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Thursday, 16 February 2012

Measurement myths in IFRS

Measurement myths in IFRS

1.       Financial capital maintenance can be measured in nominal monetary units.

This was originally authorized in the Framework (1989), Par. 104 (a) [now Conceptual Framework (2010), Par. 4.59 (a)] which states:

 ‘Financial capital maintenance can be measured in either nominal monetary units or units of constant purchasing power.’

It is impossible to maintain the real value of capital in nominal monetary units during low inflation, high inflation or hyperinflation per se. It is only possible in the single case where an entity always invests 100 per cent of the updated real value of all contributions to shareholders´ equity in revaluable fixed assets (revalued or not) with an equivalent updated fair value which is most probably only the case in hotel, hospital and other property-intensive entities.

In the vast majority of cases the stable measuring unit assumption (not inflation - as generally accepted) erodes the real value of that portion of shareholders´ equity (e.g. total retained earnings) never maintained constant under Historical Cost Accounting with sufficient revaluable fixed assets (revalued or not) currently amounting to hundreds of billions of USD of constant item real value eroded in the world´s capital investment base each and every year for as long as HCA is implemented as the global, traditional accounting model. (See the ongoing financial crisis).

2.       Companies´ invested capital and retained earnings are eroded by inflation.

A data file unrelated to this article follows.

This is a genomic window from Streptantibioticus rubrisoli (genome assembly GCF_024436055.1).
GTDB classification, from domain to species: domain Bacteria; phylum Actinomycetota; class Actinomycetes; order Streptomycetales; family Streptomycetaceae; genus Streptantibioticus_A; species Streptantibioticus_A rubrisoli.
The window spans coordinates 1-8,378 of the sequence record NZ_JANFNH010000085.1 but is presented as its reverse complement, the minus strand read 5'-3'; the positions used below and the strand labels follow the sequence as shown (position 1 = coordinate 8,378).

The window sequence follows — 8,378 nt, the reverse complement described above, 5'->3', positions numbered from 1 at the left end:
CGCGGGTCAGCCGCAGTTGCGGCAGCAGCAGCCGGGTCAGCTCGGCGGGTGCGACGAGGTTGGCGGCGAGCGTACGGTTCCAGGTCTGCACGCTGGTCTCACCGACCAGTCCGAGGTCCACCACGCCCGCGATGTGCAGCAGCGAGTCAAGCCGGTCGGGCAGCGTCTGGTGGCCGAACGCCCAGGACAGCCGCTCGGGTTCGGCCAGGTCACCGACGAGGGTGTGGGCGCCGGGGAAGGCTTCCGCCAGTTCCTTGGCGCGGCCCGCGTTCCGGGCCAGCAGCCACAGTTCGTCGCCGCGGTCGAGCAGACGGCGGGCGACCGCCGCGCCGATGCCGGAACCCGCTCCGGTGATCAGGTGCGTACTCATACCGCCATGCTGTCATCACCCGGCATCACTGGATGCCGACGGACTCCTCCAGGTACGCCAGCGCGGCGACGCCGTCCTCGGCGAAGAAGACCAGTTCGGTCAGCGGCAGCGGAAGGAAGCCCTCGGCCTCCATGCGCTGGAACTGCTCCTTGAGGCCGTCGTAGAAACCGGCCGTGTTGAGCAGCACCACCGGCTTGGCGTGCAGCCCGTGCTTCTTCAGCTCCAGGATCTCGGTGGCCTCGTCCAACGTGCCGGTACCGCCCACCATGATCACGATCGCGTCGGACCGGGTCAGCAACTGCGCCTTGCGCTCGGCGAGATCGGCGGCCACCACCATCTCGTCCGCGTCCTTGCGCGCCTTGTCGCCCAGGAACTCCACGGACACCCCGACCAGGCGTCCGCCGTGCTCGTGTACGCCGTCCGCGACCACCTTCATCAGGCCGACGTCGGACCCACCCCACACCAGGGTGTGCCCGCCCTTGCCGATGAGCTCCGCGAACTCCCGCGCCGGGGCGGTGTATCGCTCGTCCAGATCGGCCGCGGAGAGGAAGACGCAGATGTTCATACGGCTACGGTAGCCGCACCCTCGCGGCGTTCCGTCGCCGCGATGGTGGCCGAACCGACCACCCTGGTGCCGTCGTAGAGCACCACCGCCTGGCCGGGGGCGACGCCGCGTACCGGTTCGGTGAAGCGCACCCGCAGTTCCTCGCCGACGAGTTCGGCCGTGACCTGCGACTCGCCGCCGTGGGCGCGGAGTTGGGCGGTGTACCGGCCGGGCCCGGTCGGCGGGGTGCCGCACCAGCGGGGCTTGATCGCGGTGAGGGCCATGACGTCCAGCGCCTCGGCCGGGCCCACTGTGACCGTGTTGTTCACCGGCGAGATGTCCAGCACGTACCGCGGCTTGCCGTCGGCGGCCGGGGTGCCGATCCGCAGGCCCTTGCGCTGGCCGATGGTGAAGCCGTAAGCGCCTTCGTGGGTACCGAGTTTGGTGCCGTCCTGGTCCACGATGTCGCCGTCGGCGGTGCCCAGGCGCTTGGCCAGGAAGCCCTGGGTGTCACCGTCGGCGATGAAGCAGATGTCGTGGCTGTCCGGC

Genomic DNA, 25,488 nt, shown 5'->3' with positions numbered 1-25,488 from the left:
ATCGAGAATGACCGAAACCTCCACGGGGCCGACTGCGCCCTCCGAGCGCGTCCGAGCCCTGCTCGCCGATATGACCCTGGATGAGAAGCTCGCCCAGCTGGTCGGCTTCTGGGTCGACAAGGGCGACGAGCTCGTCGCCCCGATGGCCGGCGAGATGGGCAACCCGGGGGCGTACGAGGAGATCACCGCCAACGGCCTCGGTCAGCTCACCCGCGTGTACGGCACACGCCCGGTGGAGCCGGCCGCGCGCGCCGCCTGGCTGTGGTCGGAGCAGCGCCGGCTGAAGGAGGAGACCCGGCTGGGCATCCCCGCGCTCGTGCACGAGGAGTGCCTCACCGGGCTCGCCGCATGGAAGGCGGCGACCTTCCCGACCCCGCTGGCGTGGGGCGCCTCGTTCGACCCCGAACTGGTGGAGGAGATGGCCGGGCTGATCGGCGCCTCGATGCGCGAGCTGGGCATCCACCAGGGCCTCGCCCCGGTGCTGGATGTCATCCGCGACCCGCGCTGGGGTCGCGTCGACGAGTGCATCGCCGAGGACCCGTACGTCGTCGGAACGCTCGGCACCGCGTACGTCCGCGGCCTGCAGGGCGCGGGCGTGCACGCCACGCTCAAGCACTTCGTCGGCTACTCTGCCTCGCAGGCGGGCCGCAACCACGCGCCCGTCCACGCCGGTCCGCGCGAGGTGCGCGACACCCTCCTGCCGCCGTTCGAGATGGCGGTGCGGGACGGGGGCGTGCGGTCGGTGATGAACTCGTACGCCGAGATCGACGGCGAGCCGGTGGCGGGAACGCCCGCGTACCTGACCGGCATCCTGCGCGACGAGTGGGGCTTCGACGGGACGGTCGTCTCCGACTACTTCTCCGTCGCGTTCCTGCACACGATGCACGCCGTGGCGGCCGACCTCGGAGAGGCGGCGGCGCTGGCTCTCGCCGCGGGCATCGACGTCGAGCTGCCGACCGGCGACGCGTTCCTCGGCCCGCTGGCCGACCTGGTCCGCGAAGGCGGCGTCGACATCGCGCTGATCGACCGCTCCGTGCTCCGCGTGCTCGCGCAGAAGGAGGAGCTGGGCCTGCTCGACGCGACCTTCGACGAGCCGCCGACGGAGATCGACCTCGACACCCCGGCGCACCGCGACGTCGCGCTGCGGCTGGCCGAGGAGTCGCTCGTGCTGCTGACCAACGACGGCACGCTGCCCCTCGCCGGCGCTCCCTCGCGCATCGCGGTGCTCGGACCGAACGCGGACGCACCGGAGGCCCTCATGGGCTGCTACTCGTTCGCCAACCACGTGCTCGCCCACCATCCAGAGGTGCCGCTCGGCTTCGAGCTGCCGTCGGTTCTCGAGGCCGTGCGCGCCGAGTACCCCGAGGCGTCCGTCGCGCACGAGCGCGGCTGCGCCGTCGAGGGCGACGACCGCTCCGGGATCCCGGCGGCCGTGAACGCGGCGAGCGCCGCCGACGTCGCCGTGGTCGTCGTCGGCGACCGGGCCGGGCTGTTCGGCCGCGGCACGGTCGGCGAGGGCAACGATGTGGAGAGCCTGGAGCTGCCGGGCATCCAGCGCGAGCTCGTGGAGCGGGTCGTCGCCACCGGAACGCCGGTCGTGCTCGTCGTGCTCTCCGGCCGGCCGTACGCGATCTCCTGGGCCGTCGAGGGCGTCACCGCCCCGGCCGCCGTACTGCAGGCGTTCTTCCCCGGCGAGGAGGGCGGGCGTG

Inflation has no effect on the real value of non-monetary items.

‘Purchasing power of non monetary items does not change in spite of variation in national currency value.’
             Gucenme, U. and Arsoy, A. P. (2005). Changes in financial reporting in Turkey, Historical Development of Inflation Accounting 1960 – 2005. Special Issue Accounting for the Global and the Local: The Case of Turkey. Critical Perspectives on Accounting, Volume 20, Issue 5, July 2009, p. 568–590.
The erosion of companies´ capital and retained profits is caused by the implementation of the stable measuring unit assumption as part of the traditional HCA model during inflation.

3.       Changes in the purchasing power of money are not sufficiently important to require Capital Maintenance in Units of Constant Purchasing Power.

      This is the stable measuring unit assumption as authorized in IFRS as part of the authorization of the Historical Cost Accounting model in the original Framework (1989), Par. 104 (a).

Changes in the purchasing power of unstable money logically require financial Capital Maintenance in Units of Constant Purchasing Power during low and high inflation, hyperinflation and deflation.
Nicolaas Smith

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